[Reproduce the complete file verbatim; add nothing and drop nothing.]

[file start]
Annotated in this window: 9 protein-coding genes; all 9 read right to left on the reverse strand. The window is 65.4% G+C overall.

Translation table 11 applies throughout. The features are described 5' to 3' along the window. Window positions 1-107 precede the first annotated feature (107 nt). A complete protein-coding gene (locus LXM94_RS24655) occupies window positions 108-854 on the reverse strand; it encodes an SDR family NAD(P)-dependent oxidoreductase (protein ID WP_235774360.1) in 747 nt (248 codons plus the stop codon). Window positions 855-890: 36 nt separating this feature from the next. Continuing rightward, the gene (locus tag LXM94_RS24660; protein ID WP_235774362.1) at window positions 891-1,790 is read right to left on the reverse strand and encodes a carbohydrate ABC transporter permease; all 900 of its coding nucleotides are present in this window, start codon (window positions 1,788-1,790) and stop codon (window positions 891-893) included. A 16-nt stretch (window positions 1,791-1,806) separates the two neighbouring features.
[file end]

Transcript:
Annotated in this window: 9 protein-coding genes; all 9 read right to left on the reverse strand. The window is 65.4% G+C overall.

Translation table 11 applies throughout. The features are described 5' to 3' along the window. Window positions 1-107 precede the first annotated feature (107 nt). A complete protein-coding gene (locus LXM94_RS24655) occupies window positions 108-854 on the reverse strand; it encodes an SDR family NAD(P)-dependent oxidoreductase (protein ID WP_235774360.1) in 747 nt (248 codons plus the stop codon). Window positions 855-890: 36 nt separating this feature from the next. Continuing rightward, the gene (locus tag LXM94_RS24660; protein ID WP_235774362.1) at window positions 891-1,790 is read right to left on the reverse strand and encodes a carbohydrate ABC transporter permease; all 900 of its coding nucleotides are present in this window, start codon (window positions 1,788-1,790) and stop codon (window positions 891-893) included. A 16-nt stretch (window positions 1,791-1,806) separates the two neighbouring features.